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Portable Stoves (pics) - Esbit & Wetfire make Ramen!

Discussion in 'Other Every Day Carry Items' started by BubbaFett, Jun 29, 2013.

  1. BubbaFett
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    BubbaFett Loaded Pockets

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    Rather than a review this is just my experience trying to make some survival-style Ramen on my porch today. I'm not an expert in these matters by any means, just a suburbanite that's been camping a few times but wants to be more self-reliant via some basic EDC and knowledge.

    [​IMG]

    You'll notice I didn't call it Esbit vs. Wetfire, and that's because rather than saying which one is "better," I am just sharing my findings on my particular needs today.

    Conditions in Houston today are HOT (currently 102 degrees F) and slightly windy.

    Items used in testing:

    Wetfire Stove & Tinder tablets
    Esbit Stove & Fuel tablets
    Strikeforce Fire Starter
    Leatherman Sidekick
    Small coffee can
    Bic Lighter
    Zippo (butane torch insert)
    Ramen Noodles (beef)
    Beef Jerky

    [​IMG]

    My goal was simply to make some Ramen noodles on the porch with either or both stoves. Beef jerky added for flavor.

    The Wetfire Stove claims to boil 1 cup of water in 5-6 minutes. For Ramen Noodles you need 2 cups, but I wanted to give it a shot anyway just to establish some baseline knowledge for myself.

    [​IMG]

    One cube of Wetfire Tinder did not even get close to boiling 2 cups of water in my small coffee can. I tried using two cubes of Wetfire, and it seemed to do a little better, but the hottest temperature I recorded with the food thermometer was ~160 F.

    [​IMG]

    Rather than continue burning through Wetfire Tinder, I decided to break the Esbit Stove out of my BOB for a test. After finally getting it to light, the Esbit fuel seemed to do a little better than the Wetfire, getting to ~160 F with only one tablet (I used fresh water from the tap if you were wondering).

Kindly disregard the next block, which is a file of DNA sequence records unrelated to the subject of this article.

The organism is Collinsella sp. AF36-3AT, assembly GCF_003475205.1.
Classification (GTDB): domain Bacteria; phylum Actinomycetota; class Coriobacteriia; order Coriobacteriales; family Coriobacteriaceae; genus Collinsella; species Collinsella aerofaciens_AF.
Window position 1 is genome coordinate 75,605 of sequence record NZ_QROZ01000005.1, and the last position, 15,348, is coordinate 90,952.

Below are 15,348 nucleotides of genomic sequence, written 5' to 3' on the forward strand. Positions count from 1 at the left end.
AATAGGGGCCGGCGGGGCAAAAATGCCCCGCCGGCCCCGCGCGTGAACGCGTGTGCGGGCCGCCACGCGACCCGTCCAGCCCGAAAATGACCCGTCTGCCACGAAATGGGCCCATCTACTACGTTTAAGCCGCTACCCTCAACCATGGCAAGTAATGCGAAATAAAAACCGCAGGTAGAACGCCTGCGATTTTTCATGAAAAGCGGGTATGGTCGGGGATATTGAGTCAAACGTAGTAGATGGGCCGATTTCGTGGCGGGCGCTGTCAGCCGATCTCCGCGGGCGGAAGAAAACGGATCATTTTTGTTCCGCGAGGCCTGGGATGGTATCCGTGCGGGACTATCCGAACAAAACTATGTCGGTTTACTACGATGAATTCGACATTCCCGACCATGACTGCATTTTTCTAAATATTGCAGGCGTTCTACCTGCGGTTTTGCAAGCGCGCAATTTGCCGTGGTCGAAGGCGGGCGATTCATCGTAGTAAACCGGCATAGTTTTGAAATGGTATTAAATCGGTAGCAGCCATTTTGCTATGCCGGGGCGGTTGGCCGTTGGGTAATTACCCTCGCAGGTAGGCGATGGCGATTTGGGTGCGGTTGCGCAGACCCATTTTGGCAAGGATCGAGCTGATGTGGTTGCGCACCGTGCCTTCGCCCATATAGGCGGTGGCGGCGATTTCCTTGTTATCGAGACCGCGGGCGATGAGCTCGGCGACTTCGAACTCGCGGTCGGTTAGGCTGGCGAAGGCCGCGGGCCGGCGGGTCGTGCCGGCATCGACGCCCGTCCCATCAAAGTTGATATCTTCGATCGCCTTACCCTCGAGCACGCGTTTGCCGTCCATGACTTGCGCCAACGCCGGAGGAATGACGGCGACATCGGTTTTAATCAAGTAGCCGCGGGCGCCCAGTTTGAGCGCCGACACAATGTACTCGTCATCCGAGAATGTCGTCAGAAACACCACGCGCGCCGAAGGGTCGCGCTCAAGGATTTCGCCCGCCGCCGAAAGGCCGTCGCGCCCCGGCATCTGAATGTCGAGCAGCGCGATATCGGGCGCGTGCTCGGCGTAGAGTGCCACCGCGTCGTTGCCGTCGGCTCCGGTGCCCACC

[​IMG]

    About that time the Esbit tablet was almost gone however, and I decided to drop a second tablet on top of the first with my trusty sidekick, Mr. Leatherman. A few minutes later I did achieve boiling temperature, so I dropped the noodles in.

    At that point I just let the second fuel tablet burn out and then added the seasoning packet (plus jerky). Ramen achieved! (Sidebar: does this look like a map to anyone else? :eek: )

    [​IMG]

    Things I learned:

    - Neither fuel source lit up as easily as I expected. The Wetfire was fairly simple AFTER I remembered to scrape some shavings first, but apparently the Esbit Fuel cannot be lit with a fire steel (this is through my experience + some googling after the fact). I finally had to just hold a lighter on it. In a survival situation I could have lit some alternate tinder (lint, small branches, etc)... if for some reason I didn't have my bic ;)

    - If boiling more than a cup of water I will definitely have to feed the fire somewhat. I would have done that in the wild/in a survival situation, but I did not want to do that on my patio--plus, I wanted to see what the fuel(s) would do by themselves.

    - TEST YOUR GEAR! Secondhand/theoretical knowledge is useful, but not nearly as useful as trying it yourself. Besides what I learned about the stoves, I figured out that I don't much care for the Strikeforce. Its design kept getting in the way--cord & secret compartment lid kept moving around, which I found annoying. It worked, but next time I'll test one of the blanks I ordered from firesteel.com (no affiliation).

    - If I were going to EDC a coffee can for this purpose I would add a handle with some wiring/coat hanger/etc. Grabbing it with the Leatherman works okay but it only takes a small error to spill your can. Especially since...

    - The surface on both of these was problematic for my simple metal can. I couldn't get it centered on the prongs with the Wetfire stove, and I don't know WHAT is up with the surfaces on the Esbit, but it was worse. Both actually seemed stable but I kept worrying that any small gust of wind would knock the can over because they were so precariously balanced. I might actually just jam the Esbit stove into the ground and use it upside down next time.